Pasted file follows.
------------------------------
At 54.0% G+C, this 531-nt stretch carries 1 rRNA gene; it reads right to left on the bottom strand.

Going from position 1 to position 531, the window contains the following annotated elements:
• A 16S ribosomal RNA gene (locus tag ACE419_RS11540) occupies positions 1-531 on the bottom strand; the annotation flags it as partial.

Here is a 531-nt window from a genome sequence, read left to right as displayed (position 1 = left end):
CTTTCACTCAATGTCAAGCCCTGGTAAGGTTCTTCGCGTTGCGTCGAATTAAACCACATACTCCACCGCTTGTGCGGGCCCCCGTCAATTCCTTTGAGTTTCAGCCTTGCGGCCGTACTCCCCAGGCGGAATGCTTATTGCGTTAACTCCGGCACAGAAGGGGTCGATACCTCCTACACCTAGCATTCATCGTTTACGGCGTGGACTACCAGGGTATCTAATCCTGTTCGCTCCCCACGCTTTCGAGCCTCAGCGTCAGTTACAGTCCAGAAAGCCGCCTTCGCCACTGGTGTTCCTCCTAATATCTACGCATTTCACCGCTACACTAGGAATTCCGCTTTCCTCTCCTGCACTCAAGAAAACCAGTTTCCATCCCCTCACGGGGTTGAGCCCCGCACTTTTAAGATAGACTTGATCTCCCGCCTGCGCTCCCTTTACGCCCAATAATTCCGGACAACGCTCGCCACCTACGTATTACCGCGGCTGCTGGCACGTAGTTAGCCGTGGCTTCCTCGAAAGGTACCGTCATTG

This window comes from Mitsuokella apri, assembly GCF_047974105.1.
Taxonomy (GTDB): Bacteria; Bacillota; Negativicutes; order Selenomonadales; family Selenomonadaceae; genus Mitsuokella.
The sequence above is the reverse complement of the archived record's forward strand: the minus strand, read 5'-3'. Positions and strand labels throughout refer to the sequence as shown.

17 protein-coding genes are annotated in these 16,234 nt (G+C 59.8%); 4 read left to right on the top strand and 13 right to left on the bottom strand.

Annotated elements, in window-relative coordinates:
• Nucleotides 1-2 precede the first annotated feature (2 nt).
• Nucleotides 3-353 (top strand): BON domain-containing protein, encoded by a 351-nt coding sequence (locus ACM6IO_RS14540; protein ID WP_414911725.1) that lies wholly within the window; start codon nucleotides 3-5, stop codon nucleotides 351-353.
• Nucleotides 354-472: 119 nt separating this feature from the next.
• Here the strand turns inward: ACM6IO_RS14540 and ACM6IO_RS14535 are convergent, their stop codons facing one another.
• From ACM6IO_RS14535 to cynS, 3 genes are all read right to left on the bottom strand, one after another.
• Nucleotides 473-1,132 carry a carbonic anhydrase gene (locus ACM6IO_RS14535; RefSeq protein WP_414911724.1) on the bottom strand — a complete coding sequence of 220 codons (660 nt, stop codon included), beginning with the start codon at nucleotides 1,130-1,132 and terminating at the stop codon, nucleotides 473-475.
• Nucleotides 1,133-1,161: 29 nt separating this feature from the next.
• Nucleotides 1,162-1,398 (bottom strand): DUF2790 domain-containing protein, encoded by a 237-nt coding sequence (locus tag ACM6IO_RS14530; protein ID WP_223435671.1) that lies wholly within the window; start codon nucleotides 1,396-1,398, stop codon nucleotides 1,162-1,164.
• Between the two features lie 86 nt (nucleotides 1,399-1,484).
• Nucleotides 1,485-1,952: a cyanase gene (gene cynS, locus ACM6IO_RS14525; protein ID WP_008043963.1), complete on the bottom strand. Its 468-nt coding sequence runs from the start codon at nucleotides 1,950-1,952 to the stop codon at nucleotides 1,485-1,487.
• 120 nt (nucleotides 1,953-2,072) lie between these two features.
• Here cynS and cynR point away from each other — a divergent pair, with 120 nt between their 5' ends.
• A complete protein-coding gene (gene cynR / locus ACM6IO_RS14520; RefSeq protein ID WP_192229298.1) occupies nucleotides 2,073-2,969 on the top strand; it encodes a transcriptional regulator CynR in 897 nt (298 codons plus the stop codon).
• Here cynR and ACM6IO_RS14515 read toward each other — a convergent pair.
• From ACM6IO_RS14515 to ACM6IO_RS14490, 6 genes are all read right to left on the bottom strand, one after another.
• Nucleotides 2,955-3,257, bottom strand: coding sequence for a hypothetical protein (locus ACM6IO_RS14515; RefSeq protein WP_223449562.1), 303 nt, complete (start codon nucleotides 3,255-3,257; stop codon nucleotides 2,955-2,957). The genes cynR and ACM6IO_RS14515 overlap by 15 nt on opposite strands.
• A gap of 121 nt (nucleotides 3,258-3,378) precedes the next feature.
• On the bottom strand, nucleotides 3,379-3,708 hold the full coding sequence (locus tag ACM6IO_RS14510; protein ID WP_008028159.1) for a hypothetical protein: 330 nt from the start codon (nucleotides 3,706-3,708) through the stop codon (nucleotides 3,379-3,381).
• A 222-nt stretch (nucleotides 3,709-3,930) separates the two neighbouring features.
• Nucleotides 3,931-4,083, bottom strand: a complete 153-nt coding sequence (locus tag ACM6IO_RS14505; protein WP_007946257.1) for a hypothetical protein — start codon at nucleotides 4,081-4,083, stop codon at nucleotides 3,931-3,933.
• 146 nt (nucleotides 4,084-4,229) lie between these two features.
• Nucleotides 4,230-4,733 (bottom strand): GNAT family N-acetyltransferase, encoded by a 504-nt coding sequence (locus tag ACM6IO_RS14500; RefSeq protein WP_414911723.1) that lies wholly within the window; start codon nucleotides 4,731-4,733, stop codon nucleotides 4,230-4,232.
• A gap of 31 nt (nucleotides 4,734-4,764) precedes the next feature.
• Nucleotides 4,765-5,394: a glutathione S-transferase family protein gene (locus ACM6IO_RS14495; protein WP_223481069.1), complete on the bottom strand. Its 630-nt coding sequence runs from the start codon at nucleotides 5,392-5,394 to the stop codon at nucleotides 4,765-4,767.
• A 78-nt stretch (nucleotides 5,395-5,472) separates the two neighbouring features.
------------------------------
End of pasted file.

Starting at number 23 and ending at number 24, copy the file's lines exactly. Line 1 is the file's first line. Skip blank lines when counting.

• A complete protein-coding gene (gene cynR / locus ACM6IO_RS14520; RefSeq protein ID WP_192229298.1) occupies nucleotides 2,073-2,969 on the top strand; it encodes a transcriptional regulator CynR in 897 nt (298 codons plus the stop codon).
• Here cynR and ACM6IO_RS14515 read toward each other — a convergent pair.